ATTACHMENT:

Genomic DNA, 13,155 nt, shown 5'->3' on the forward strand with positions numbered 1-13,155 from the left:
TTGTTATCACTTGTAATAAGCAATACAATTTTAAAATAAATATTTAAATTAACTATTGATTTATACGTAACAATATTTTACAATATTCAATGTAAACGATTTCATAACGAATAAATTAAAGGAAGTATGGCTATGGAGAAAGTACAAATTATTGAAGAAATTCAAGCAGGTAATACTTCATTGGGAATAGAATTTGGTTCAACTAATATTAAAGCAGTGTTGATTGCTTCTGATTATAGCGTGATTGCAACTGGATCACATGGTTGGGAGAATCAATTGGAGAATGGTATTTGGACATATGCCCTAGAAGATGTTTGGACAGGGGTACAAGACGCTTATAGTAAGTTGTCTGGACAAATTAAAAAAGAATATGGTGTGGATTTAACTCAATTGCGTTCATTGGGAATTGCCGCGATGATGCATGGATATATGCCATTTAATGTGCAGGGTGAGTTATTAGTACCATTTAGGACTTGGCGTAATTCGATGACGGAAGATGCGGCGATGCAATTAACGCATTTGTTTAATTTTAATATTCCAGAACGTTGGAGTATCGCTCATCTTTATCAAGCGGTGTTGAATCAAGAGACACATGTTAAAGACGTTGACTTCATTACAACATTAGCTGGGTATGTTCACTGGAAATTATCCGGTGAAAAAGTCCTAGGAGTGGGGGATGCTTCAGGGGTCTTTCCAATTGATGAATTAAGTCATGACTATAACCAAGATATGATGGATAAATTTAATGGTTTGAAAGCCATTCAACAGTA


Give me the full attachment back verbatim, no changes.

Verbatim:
Genomic DNA, 13,155 nt, shown 5'->3' on the forward strand with positions numbered 1-13,155 from the left:
TTGTTATCACTTGTAATAAGCAATACAATTTTAAAATAAATATTTAAATTAACTATTGATTTATACGTAACAATATTTTACAATATTCAATGTAAACGATTTCATAACGAATAAATTAAAGGAAGTATGGCTATGGAGAAAGTACAAATTATTGAAGAAATTCAAGCAGGTAATACTTCATTGGGAATAGAATTTGGTTCAACTAATATTAAAGCAGTGTTGATTGCTTCTGATTATAGCGTGATTGCAACTGGATCACATGGTTGGGAGAATCAATTGGAGAATGGTATTTGGACATATGCCCTAGAAGATGTTTGGACAGGGGTACAAGACGCTTATAGTAAGTTGTCTGGACAAATTAAAAAAGAATATGGTGTGGATTTAACTCAATTGCGTTCATTGGGAATTGCCGCGATGATGCATGGATATATGCCATTTAATGTGCAGGGTGAGTTATTAGTACCATTTAGGACTTGGCGTAATTCGATGACGGAAGATGCGGCGATGCAATTAACGCATTTGTTTAATTTTAATATTCCAGAACGTTGGAGTATCGCTCATCTTTATCAAGCGGTGTTGAATCAAGAGACACATGTTAAAGACGTTGACTTCATTACAACATTAGCTGGGTATGTTCACTGGAAATTATCCGGTGAAAAAGTCCTAGGAGTGGGGGATGCTTCAGGGGTCTTTCCAATTGATGAATTAAGTCATGACTATAACCAAGATATGATGGATAAATTTAATGGTTTGAAAGCCATTCAACAGTA